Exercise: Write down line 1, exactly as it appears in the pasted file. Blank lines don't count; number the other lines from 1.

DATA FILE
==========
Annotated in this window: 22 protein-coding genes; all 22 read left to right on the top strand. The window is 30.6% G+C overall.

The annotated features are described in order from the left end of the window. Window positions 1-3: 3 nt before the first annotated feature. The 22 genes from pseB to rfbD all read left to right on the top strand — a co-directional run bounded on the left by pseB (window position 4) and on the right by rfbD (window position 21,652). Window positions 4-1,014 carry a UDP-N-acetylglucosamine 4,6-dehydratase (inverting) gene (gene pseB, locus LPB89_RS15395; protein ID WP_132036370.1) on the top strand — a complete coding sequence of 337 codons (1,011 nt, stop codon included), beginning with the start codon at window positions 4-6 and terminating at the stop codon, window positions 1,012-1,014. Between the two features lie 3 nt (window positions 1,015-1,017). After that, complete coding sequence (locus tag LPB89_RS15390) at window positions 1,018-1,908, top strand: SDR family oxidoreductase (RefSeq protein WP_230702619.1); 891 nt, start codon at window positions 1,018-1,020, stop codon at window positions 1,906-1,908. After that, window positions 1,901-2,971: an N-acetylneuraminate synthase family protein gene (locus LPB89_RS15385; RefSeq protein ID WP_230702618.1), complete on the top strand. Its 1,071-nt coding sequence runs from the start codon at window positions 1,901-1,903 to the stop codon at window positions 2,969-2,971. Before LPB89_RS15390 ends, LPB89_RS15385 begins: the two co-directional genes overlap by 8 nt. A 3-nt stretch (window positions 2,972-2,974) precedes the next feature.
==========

Annotated in this window: 22 protein-coding genes; all 22 read left to right on the top strand. The window is 30.6% G+C overall.